When a baby is on the way, there is a long list of necessary, fun, and adorable things to purchase in preparation for their arrival. From nipple cream and nursery decor to organizational totes and doctor bills, the cost can really begin to add up!
As a doula, I am committed to helping the mothers I support maintain low levels of stress during this season of growth for their family. One way to keep stress low is to maintain healthy spending habits by buying what is on your baby preparation shopping list yet saving money along the way. Here are some money-saving strategies for 4 of the big ticket items on your list!
One of the first things a midwife or doctor will recommend to an expectant mother is for her to take a prenatal multivitamin. Beyond that, there may be recommendations for taking additional supplements, such as calcium, vitamin D3, omega-3s, probiotics, electrolytes, and herbs.
When you consider the fact that you will be faithfully taking your personalized lineup of recommended supplements every day for the next several months, the cost of supplementation alone can be quite daunting! Here are a few ways to save money on your prenatal supplements.
Use Your Insurance: It may seem funny to think of your multivitamin as a prescription, but some Health Savings Accounts (HSA) and Flexible Savings Accounts (FSA) do allow you to purchase them as if they were a prescription. You might as well take advantage of this! (Side Note: Think twice before registering for a breast pump at a store, because many insurance companies will cover the cost of that too, and it can be sent right to your front door.)
Buy Large Quantities: Once you find the supplement that works for you, be ready to take advantage of sales or coupon codes by ordering several and stocking up for the next few months. Memberships (such as Costco, Sam’s Club, and Thrive Market) allow for every-day discounted purchases. Also look for larger quantity bottles, which are often priced cheaper than their smaller versions.
Spend Time Hunting: With just a few minutes of searching, you can often find the exact item you’re looking for at a competitive price! A great place to start is Vitacost. You can find most supplements and herbs on this site, and the prices are some of the lowest on the market. (For example, they sell a food-based prenatal vitamin from the company New Chapter for around $57 that typically retails for $115!) Their Set and Save order management system allows you to create a list of all your supplements and have them automatically ship out when it’s time for a refill at an even further discounted price. Even better, this site also regularly sends out coupons to those on their mailing list, which can then be applied to the Set and Save orders for greater savings.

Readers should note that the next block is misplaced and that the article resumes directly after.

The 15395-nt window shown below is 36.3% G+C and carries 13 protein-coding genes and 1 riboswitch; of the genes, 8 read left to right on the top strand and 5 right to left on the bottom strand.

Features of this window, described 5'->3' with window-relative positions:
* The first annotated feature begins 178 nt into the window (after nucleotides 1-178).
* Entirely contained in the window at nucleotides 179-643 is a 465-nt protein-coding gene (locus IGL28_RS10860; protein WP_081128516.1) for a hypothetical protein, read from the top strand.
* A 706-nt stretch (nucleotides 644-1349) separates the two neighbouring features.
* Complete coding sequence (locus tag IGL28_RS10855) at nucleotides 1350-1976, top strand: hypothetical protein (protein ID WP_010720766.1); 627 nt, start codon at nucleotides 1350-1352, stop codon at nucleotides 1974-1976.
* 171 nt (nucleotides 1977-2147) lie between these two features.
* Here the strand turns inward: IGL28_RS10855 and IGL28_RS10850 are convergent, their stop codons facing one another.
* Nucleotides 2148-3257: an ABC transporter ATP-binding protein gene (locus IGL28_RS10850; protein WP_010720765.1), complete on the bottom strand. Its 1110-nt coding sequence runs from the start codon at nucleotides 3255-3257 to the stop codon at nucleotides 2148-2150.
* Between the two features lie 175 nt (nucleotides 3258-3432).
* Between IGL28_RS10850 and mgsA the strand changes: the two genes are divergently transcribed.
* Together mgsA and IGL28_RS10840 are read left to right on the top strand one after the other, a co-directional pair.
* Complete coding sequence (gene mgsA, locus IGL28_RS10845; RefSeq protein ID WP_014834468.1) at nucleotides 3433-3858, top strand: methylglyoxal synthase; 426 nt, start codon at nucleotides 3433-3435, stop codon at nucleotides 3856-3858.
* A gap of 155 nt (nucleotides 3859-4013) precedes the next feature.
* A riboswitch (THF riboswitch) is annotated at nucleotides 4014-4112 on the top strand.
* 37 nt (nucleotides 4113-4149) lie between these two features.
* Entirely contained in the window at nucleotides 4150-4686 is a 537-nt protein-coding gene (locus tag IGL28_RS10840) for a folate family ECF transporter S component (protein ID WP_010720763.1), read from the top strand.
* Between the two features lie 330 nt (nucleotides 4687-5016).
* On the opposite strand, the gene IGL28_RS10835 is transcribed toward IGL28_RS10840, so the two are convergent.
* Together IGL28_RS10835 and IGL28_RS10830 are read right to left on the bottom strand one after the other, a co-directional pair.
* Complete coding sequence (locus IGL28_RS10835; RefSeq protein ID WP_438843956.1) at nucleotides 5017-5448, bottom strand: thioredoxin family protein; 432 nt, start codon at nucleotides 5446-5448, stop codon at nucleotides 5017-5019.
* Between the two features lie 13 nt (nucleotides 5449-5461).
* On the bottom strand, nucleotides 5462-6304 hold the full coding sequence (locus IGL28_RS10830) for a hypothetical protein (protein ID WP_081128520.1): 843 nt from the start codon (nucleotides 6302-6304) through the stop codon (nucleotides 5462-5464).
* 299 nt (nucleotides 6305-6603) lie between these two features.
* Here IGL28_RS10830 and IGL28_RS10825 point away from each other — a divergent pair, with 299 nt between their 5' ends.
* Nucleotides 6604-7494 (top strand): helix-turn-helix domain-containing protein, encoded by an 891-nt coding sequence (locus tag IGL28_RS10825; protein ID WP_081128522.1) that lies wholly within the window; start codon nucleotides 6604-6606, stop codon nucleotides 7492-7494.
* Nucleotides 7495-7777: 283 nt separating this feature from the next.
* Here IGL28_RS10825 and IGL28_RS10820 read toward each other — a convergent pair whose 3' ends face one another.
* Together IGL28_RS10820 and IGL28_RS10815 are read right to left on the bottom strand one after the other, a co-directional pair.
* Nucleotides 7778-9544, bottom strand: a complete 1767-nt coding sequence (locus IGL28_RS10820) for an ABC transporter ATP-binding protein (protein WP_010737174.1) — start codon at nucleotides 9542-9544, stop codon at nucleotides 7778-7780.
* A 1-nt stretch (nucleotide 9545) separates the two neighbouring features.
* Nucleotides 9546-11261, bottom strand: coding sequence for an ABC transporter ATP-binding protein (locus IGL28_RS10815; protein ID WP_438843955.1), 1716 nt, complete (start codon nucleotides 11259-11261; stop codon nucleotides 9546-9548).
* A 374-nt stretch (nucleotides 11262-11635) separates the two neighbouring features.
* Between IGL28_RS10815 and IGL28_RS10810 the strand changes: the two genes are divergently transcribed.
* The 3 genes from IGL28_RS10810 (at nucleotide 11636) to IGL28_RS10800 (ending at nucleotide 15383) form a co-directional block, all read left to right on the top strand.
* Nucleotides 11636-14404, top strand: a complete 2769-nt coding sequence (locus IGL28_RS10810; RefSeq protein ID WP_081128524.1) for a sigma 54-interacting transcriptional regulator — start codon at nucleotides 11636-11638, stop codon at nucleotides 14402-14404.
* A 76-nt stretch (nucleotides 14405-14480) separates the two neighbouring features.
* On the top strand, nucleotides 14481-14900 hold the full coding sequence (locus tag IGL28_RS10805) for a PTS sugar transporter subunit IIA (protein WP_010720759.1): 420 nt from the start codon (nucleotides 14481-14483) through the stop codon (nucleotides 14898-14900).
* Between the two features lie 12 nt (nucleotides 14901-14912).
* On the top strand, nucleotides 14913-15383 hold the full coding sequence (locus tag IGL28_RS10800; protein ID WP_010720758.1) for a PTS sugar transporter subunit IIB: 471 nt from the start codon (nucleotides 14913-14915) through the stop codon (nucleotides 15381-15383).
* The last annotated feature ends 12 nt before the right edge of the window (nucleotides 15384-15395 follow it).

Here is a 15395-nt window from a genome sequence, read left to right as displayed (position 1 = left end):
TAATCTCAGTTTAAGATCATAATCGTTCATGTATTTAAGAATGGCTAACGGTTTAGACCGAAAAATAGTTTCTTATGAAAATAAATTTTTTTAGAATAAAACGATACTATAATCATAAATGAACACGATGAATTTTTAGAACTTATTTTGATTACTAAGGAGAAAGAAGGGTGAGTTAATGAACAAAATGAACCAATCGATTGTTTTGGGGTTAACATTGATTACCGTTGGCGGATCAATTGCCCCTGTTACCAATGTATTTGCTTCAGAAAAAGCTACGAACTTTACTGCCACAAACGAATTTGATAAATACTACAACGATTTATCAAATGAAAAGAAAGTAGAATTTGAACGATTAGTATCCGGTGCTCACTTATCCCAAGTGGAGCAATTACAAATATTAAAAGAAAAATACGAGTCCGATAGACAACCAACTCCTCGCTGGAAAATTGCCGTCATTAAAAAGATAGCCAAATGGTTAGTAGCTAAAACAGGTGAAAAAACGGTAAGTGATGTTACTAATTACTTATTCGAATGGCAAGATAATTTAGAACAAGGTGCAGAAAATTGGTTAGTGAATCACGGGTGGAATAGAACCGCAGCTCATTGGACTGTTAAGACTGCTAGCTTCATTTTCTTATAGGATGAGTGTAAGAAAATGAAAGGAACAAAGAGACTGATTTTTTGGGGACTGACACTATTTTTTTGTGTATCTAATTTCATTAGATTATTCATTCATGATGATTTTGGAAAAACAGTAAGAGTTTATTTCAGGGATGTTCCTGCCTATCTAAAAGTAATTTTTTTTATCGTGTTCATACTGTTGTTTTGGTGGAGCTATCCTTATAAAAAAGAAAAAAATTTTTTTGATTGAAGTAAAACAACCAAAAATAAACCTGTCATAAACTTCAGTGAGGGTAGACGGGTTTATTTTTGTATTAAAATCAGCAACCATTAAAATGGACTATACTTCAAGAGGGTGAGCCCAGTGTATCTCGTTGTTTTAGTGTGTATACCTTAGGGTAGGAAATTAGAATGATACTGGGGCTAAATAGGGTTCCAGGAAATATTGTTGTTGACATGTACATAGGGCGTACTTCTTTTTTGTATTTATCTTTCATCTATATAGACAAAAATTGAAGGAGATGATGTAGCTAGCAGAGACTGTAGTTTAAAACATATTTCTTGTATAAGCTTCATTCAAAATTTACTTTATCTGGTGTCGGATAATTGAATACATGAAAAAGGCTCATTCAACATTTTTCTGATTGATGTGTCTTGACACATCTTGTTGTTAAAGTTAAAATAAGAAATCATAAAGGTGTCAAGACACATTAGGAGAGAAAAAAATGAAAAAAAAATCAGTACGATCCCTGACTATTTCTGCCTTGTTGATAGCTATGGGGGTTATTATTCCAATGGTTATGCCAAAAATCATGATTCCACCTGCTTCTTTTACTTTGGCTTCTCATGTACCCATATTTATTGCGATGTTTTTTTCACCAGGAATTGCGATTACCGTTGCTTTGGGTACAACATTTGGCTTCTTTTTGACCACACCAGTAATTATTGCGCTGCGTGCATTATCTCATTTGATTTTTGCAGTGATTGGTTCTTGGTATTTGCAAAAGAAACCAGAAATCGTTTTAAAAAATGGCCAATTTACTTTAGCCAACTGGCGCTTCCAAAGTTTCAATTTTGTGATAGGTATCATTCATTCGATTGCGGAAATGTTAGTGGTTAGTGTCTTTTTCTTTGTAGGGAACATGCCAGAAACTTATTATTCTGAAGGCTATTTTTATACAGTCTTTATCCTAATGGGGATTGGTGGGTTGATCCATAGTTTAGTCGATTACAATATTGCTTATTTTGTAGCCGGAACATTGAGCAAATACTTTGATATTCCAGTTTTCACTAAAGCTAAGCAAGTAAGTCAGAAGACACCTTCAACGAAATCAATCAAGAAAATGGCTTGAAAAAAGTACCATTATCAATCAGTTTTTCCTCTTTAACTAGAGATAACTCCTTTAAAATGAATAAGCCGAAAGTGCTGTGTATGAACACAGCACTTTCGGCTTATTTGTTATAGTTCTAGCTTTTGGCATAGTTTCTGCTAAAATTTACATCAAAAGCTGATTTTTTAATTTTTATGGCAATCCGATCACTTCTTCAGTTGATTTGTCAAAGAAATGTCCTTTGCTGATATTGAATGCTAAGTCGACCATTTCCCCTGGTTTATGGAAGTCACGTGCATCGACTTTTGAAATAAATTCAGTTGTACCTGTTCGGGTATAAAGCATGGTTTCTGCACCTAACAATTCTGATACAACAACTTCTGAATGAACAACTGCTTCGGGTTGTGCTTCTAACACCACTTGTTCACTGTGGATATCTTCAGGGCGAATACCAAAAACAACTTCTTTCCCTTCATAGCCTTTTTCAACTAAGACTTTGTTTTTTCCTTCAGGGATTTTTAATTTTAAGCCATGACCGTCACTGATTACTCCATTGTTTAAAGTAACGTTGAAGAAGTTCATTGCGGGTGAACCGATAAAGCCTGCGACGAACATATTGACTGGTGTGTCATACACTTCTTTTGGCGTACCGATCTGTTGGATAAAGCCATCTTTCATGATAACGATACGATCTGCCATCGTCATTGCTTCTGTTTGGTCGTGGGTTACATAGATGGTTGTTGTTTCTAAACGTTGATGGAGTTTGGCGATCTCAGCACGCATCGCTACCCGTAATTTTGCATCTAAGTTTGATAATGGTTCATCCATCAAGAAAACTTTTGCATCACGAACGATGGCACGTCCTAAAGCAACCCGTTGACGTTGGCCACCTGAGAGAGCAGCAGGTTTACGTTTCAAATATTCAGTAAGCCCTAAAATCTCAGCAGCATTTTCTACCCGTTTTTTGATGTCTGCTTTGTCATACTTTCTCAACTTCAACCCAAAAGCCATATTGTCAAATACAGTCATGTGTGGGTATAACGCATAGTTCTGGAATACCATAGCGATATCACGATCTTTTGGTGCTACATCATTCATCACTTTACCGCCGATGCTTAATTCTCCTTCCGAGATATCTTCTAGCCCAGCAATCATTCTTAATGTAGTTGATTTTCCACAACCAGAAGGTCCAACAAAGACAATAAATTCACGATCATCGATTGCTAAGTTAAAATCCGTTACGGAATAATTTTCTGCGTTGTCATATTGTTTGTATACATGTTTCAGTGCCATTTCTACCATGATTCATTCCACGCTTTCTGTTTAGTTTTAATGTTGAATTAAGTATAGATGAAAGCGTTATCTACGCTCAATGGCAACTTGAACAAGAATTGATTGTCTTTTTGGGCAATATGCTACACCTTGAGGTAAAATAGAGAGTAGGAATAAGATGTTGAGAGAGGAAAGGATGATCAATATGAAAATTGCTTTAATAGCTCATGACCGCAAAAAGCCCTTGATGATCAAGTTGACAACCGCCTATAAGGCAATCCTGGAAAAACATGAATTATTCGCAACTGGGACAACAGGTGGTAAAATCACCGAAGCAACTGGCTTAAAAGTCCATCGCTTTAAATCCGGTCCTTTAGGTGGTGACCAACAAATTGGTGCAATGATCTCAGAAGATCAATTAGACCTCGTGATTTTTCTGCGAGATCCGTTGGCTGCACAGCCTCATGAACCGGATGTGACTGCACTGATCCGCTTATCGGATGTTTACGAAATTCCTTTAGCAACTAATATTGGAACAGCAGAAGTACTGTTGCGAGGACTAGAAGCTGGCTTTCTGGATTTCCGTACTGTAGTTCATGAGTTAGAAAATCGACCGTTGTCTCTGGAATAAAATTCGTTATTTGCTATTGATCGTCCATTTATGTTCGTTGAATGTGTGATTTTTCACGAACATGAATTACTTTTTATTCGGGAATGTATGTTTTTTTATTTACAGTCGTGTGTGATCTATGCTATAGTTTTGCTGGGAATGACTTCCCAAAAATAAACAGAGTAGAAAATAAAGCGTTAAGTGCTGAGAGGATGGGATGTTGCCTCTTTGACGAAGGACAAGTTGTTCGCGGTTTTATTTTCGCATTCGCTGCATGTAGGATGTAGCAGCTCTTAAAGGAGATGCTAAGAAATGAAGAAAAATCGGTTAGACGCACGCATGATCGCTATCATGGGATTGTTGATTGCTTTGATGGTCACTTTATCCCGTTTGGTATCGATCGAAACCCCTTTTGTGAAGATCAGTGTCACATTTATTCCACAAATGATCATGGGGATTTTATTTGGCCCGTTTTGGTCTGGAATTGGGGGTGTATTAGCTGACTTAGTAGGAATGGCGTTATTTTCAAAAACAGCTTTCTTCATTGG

#2. Cost of Birth
When it comes to the cost of the birth itself, this depends largely on the birth experience you have. Whether you’re planning to give birth at home or in a hospital, there are several ways for you to save!
Consider Your Facility: Generally, home births and birth centers tend to cost less than hospitals do. When comparing the cost of your top facility choices, ask yourself the following questions: Are the prenatal appointments included in the cost? What are the hidden, unexpected, or optional fees? Does your chosen facility accept your insurance? You could save thousands of dollars by choosing one that works with your insurance provider. If you have several months to plan ahead, you can try this approach: Find the birth center that you love and ask which insurance they recommend. They can tell you which ones work best with them, and you can try to get that insurance during the next open-enrollment season. If your insurance does not cover a birthing center then you could try contacting your or your spouse’s Human Resources department and asking if they would consider covering it. Some companies will work with the insurance provider and receive permission for coverage. I recommend that you listen to The Birthful Podcast, Episode #95 “Birth Finances, with Nate Dallas.” In this episode, the speaker goes into detail about how you could potentially save thousands of dollars (specifically when planning to give birth in a hospital).
Know the Difference between Low Risk/No Complications and High-Risk/Complications: If your midwife of OBGYN determines that your pregnancy is considered high risk – or if complications arise at any time – there may be extra costs associated with measures of caution, additional tests, special appointments, a change of plans, etc. The best way to avoid these unforeseen costs is to live in a way that decreases the chance of risk and complications and to research your options when unexpected circumstances do arise. (Accounting for a category of “Miscellaneous Birth Costs” in your budget can also be helpful in the case that extra costs are unavoidable.)
#3. Baby Essentials
Let’s face it, in America, we use A LOT of baby gear. From tricked-out strollers to well-equipped diaper survival bags, the list of baby essentials can be seemingly endless!
What is “essential” will vary from one parent to another. If you’ve watched the documentary Babies (available on Netflix), you’ll know just how vastly it can vary! In fact, if you haven’t seen it already, watching it can be a great way to destress while you’re browsing for items to add to your baby registry. It follows the lives of 4 babies from birth to age 2 – all from very different parts of the world.